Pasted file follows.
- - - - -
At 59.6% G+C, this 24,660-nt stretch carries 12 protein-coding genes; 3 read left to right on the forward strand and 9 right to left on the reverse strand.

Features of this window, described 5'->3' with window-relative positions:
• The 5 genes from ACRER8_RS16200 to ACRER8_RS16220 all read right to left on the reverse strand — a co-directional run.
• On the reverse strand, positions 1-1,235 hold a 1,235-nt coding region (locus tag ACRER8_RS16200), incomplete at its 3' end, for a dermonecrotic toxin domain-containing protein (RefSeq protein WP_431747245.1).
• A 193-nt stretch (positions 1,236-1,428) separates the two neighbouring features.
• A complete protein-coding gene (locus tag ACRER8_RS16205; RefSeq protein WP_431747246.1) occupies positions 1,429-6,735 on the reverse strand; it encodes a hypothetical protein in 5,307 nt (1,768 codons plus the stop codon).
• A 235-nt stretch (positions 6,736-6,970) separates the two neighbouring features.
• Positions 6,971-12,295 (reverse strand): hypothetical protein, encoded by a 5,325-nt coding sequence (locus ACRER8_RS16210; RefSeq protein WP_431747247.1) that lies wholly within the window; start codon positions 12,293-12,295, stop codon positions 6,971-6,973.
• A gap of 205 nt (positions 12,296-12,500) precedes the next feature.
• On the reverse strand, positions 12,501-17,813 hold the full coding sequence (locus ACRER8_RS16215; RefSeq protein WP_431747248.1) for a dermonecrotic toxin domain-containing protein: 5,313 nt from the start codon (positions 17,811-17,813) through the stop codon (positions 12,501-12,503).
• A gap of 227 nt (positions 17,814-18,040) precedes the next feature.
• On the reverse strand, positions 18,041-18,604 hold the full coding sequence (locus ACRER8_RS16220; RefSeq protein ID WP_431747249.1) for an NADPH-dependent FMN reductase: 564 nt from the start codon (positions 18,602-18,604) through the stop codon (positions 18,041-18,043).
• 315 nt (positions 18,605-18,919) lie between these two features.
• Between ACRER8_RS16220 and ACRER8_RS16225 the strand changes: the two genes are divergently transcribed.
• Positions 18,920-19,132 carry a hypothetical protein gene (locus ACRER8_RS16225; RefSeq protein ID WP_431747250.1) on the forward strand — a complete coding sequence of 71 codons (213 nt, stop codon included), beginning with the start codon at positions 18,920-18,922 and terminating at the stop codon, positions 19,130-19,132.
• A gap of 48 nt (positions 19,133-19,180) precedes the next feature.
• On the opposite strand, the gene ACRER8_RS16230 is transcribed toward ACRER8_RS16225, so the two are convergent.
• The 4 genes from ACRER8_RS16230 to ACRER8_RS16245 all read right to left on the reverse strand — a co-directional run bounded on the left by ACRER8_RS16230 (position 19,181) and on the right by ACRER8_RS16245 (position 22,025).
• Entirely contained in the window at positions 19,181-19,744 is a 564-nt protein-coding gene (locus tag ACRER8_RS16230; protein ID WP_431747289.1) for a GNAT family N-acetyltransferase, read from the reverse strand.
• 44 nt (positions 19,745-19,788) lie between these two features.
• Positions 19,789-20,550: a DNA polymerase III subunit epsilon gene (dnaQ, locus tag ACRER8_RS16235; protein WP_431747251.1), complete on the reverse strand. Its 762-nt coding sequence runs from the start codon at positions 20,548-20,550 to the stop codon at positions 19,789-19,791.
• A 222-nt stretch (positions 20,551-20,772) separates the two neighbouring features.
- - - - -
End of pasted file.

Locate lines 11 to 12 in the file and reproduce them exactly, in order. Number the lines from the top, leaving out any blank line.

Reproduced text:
• A gap of 227 nt (positions 17,814-18,040) precedes the next feature.
• On the reverse strand, positions 18,041-18,604 hold the full coding sequence (locus ACRER8_RS16220; RefSeq protein ID WP_431747249.1) for an NADPH-dependent FMN reductase: 564 nt from the start codon (positions 18,602-18,604) through the stop codon (positions 18,041-18,043).